In a world where the lines that separate truth and lies, dark and light, black and white have been blurred, it is not surprising why every girl is swooning over the charming “Mr. Grey.” It is also not surprising that it has broken so many records in UK alone, giving it equal footing with literary giant, “Harry Potter.” What is surprising, shocking even, is that a once perceived perversion has become accepted, “hot” even, to quote the throngs of women who equate Mr. Right to Mr. Christian Grey.
This is “Fifty Shades of Grey,” and true to its title, it has all the blurry areas on love, sex and identity covered in one book. Quite a heavy blow on the truth this book is, especially how it seems to glorify the idea that premarital sex is acceptable. It pushes the envelope further when towards the end of the story, it projects that in order to have true love, one can indulge in no-strings-attached sex. To make it worse is the fact that the kind of sex that peppers almost 70% of the book is BDSM—Bondage and Discipline/Dominance and Submission; although claimed to be different from Sadomasochism, the world calls it a “milder” version of it. Chains, whips, floggers, blindfolds, handcuffs, spreader bars are just some of the horrors that go with it.
It is the typical boy-meets-girl story. Christian Grey was portrayed as the ultimate dream guy: rich, young, suave, mysterious yet charming. He was written as the one women went all googly eyes about. To touch-base with the reader’s affection and sympathy, he was cast as a powerful man with a troubled past, abused at a young age and aloof from anything that has to do with love. Thus, his preoccupation with BDSM sex. What better way to compliment this conflict but to have a naïve and simple young woman in the face of Anastasia Steele, someone who ordinary women nowadays can relate to.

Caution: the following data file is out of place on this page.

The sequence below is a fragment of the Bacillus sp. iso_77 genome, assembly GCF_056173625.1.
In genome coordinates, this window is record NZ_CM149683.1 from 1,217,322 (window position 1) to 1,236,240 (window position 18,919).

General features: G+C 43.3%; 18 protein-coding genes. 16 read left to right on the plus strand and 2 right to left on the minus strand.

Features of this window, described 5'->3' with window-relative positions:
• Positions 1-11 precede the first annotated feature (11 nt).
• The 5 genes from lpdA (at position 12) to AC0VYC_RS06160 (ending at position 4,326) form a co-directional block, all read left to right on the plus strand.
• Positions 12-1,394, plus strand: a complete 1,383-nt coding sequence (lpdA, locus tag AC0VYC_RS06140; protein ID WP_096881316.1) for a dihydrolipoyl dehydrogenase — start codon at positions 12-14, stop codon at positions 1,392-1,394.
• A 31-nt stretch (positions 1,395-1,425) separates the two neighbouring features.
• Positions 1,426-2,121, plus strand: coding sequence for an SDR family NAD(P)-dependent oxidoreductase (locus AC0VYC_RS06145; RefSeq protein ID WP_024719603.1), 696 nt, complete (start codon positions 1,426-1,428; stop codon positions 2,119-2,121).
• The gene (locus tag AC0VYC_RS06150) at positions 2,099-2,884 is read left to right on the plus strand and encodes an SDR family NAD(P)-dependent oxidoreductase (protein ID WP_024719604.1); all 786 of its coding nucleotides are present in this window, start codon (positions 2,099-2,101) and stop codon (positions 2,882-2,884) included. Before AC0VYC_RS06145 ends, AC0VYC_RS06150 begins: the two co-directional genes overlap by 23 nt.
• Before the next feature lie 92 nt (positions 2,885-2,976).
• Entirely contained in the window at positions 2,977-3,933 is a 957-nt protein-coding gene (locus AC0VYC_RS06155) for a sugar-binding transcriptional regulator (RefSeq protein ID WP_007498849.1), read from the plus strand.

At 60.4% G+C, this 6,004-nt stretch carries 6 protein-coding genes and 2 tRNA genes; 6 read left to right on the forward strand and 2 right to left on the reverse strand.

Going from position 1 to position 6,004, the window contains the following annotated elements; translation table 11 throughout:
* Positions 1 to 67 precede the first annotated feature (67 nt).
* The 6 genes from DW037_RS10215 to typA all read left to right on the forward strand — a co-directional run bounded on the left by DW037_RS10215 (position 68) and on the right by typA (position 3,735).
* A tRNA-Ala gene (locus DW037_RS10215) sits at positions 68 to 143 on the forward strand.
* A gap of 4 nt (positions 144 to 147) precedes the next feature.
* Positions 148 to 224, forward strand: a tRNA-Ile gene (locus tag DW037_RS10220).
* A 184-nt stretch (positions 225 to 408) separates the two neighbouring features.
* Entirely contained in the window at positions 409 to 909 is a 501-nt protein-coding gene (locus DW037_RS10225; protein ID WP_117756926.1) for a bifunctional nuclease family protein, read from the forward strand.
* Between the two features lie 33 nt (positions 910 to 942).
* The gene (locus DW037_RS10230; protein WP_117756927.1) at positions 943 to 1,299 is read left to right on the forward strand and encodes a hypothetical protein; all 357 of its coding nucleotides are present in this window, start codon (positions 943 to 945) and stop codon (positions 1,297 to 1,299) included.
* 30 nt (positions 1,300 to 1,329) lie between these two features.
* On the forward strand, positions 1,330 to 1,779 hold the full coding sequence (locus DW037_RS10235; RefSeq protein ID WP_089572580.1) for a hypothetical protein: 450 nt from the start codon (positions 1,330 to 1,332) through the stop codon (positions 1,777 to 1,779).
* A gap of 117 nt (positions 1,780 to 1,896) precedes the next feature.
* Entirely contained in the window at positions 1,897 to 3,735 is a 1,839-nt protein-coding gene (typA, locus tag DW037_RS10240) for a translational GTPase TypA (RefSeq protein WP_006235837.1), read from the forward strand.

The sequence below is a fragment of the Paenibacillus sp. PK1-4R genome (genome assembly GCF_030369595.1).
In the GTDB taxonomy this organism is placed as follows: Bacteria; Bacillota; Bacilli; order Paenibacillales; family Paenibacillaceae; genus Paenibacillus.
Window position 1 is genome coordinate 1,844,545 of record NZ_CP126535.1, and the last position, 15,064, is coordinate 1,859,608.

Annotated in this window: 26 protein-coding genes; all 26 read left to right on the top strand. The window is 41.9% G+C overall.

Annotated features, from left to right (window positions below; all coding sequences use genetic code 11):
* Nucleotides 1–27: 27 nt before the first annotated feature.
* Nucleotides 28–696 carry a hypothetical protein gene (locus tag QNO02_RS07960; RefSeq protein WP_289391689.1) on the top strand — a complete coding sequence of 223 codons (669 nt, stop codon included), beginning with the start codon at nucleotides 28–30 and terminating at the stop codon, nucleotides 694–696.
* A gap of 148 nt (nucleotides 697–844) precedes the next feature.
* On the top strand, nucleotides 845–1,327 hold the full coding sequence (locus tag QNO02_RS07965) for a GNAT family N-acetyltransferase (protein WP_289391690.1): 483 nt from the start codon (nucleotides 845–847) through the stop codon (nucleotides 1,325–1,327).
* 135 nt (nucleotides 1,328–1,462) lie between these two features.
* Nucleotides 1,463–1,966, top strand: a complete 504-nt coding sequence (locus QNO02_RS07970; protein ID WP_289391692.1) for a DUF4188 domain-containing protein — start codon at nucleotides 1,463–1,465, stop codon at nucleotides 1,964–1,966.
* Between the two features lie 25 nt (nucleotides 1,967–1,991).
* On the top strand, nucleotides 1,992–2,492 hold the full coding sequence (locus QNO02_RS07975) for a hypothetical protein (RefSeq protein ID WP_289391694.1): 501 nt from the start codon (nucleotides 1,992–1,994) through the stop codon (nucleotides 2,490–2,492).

Sounds familiar? Fifty Shades was actually derived from the Twilight Saga. It started out as fanfiction turned e-book turned print. It gave a new twist to the Twilight Series, highlighting the sexual relationship that could have been put into words to intensify the Edward-Bella story. As said by critics who earlier reviewed “Fifty Shades,” it became such a hit since it answered the disgruntled plea of fans to experience in blow-by-blow account sex scenes downplayed by the “bubblegum” style of writing by Stephenie Meyer. And the imagery presented in the book is intense. Downright disturbing. More than half of what is written paint images of sex, crafted by E.L James (the author) to make the reader use his/her senses to fantasize the sexual acts. More than half of the book is sex, sex, sex.
How does this affect us as Catholics?
Why should we even bother to comment on it and refrain ourselves from indulging in such erotic fiction? It is just a book anyway: read then forgotten. We could move on from it after all these hype.
This is the part where you “turn the lights on.”